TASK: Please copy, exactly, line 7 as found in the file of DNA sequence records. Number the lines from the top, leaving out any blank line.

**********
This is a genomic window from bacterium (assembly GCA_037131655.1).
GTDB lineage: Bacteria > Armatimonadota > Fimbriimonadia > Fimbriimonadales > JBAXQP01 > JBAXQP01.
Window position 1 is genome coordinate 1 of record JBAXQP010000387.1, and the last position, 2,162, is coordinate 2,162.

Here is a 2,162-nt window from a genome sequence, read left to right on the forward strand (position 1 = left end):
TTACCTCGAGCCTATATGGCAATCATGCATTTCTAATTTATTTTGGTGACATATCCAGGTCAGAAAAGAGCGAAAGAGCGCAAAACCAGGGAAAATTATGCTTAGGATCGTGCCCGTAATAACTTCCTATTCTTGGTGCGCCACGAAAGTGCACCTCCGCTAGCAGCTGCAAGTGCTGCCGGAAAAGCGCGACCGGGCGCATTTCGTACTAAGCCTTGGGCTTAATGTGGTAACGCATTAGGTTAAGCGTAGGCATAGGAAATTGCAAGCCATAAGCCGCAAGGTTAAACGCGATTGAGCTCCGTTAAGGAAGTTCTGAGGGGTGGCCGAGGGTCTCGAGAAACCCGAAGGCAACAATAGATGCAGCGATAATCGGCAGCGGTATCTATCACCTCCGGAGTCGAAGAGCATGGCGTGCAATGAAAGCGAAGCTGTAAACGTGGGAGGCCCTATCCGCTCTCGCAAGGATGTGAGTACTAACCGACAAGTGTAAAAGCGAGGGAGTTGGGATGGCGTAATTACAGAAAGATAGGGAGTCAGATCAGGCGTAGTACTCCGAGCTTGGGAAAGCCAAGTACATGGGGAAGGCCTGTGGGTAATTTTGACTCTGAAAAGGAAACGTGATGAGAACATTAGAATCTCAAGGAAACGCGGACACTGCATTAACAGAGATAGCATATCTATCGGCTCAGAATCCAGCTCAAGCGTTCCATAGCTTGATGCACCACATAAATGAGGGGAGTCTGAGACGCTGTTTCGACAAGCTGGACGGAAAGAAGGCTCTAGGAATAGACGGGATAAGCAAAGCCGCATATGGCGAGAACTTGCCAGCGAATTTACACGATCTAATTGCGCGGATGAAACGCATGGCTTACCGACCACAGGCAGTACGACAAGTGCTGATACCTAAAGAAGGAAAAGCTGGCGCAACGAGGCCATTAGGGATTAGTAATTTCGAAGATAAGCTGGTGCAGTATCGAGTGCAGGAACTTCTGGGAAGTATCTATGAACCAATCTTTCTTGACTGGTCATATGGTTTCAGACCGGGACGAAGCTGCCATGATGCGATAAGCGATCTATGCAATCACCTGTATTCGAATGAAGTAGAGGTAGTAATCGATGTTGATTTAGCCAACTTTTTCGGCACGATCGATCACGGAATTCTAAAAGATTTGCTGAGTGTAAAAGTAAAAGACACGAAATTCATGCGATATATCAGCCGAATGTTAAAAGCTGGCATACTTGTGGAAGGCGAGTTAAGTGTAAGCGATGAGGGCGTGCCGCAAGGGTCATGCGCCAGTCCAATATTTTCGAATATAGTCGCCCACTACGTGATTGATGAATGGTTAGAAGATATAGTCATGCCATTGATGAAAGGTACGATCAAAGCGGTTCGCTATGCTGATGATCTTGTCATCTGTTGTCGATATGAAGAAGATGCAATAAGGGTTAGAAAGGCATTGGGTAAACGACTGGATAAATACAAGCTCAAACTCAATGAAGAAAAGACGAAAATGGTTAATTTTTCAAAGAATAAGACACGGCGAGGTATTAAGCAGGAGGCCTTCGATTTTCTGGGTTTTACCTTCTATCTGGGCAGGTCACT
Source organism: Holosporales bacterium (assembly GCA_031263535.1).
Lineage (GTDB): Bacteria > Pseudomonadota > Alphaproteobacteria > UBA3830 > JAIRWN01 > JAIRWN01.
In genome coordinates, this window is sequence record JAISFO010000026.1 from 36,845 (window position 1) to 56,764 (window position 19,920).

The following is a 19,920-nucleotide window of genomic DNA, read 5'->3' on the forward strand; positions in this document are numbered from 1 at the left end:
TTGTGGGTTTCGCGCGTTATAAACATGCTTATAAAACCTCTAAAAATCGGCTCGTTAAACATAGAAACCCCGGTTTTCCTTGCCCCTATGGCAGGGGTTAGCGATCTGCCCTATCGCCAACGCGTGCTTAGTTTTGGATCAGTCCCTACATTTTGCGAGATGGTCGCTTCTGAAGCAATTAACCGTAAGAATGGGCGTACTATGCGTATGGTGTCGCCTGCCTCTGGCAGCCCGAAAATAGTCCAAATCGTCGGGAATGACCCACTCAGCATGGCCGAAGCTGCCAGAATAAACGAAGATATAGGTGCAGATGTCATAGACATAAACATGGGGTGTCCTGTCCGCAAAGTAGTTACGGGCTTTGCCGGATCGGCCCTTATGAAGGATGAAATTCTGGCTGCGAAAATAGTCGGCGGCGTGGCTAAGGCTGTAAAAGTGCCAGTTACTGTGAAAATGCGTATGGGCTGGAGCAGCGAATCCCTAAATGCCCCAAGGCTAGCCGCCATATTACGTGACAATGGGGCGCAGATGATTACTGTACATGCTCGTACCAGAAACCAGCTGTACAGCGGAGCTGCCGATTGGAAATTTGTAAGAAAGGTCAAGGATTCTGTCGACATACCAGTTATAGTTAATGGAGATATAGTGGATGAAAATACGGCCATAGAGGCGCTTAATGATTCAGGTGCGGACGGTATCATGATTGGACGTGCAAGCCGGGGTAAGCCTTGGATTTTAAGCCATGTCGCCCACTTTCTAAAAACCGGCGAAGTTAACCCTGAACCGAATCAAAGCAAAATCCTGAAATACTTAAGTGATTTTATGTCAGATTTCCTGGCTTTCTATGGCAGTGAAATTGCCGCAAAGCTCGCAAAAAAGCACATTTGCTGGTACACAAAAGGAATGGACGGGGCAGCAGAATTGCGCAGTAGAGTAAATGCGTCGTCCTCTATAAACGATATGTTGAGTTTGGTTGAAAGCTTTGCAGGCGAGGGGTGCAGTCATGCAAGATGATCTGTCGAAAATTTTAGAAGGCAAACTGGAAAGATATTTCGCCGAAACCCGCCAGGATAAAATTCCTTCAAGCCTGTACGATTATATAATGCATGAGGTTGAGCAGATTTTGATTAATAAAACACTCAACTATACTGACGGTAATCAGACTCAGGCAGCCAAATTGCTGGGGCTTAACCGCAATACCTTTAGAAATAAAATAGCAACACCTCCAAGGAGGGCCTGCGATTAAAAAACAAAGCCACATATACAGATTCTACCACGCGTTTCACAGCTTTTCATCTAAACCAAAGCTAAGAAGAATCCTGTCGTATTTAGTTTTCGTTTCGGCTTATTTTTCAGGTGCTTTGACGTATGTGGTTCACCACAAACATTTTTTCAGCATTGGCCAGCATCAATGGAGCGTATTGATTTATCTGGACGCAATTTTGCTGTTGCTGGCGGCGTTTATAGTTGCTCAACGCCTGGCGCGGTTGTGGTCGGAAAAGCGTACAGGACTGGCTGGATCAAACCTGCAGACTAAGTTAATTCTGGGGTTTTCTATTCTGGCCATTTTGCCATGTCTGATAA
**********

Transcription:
Lineage (GTDB): Bacteria > Pseudomonadota > Alphaproteobacteria > UBA3830 > JAIRWN01 > JAIRWN01.